Iowa sales in 200 or more separate transactions. Seller B is a remote seller that makes retail sales of sporting goods that are delivered into Iowa. Seller B has never had a physical presence in Iowa. During calendar year 2018, Seller B made 300 separate sales transactions of sporting goods delivered to purchasers located in Iowa. Because Seller B made 200 or more separate sales transactions into Iowa in calendar year 2018, Seller B must begin collecting Iowa sales tax and applicable local option sales tax on January 1, 2019.

What if a Remote Seller Exceeds the Small Remote Sellers Exception for the First Time on or after January 1, 2019?

Many small or newer sellers may not exceed the small remote seller exception until sometime after January 1, 2019. If a remote seller is not already registered to collect Iowa sales tax and exceeds the small remote seller exception for the first time on or after January 1, 2019, the remote seller:

  • should register for an Iowa sales tax permit as soon as it exceeds the small remote seller exception.
  • must collect Iowa sales tax and applicable local option sales tax starting on the first day of the next calendar month that starts at least 30 days from the day the remote seller first exceeded the small remote seller exception. The Department will not hold the remote seller liable for sales tax it did not collect prior to this date.
  • should review the Department's marketplace facilitators guidance if they make sales through a marketplace. 

Iowa consumers will still owe use tax on all taxable purchases made from remote sellers that do not collect Iowa sales tax.

Business Permit Registration

Retailers required to collect sales tax in Iowa must register for a sales tax permit by January 1, 2019. Iowa is one of over 20 states that belong to the Streamlined Sales and Use Tax Agreement. Retailers can register for a sales tax permit in all participating states by completing just one short and simple online application through the Streamlined Sales Tax Registration System. Retailers may choose to register for an Iowa sales tax permit directly with the Iowa Department of Revenue through the Business Tax Registration System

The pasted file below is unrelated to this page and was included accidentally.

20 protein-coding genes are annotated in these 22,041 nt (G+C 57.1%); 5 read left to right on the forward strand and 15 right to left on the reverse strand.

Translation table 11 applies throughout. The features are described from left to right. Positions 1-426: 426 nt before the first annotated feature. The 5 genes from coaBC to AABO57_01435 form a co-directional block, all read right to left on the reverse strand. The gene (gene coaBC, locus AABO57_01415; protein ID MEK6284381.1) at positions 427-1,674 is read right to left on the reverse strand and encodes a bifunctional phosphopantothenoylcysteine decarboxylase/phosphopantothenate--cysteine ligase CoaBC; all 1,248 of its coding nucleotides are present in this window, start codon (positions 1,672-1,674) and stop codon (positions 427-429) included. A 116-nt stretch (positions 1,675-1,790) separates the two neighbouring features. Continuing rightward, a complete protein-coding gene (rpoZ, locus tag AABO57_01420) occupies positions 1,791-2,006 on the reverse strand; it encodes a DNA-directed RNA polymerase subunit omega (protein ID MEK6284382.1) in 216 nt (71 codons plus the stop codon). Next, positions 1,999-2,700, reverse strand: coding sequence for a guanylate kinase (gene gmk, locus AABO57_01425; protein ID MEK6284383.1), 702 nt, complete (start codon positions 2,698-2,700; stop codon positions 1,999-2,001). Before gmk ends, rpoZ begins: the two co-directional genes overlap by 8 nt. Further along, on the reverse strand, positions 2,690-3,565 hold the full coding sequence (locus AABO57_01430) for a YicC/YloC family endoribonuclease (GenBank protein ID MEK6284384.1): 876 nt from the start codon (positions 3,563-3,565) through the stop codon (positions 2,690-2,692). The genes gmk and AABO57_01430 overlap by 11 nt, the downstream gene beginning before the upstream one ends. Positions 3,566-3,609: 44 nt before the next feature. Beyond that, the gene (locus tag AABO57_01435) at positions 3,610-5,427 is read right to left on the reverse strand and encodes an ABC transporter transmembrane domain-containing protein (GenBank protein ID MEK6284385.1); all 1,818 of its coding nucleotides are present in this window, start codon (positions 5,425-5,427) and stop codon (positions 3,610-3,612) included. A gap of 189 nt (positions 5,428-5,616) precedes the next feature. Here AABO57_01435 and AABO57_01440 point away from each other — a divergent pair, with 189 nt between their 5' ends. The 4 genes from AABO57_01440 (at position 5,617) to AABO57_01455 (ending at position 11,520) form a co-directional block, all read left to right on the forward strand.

What if a seller sells through a marketplace? 

The Iowa tax reform bill also requires marketplace facilitators to collect Iowa sales tax and applicable local option sales tax on behalf of sellers using their marketplace. Marketplace sellers should review the Department’s marketplace facilitators guidance. Marketplace sellers may not need to register or collect on their own. Or, marketplace sellers may only need to collect Iowa sales tax and applicable local option sales tax on sales they make directly, rather than through a marketplace. Marketplace sellers should review the Department's guidance and contact their marketplace to determine whether the marketplace seller needs to register for an Iowa sales tax permit and collect Iowa sales tax on sales made through the marketplace. 

Definitions

Iowa sales: All retail sales (whether taxable or exempt) and other sales (i.e., wholesale, sale for resale, etc.) of tangible personal property, services, or specified digital products sold into Iowa or for delivery into Iowa. Iowa sales includes all sales made by a remote seller by any means, including sales made through a marketplace.

Gross revenue: The total revenue a retailer generates from Iowa sales.

Separate transactions: Each invoice generated from an Iowa sale is considered a separate transaction. For example, an invoice that has multiple products is considered one transaction. For leases, rentals, and subscriptions, each required periodic payment is a separate transaction. A deposit made in advance of a sale is not a separate transaction.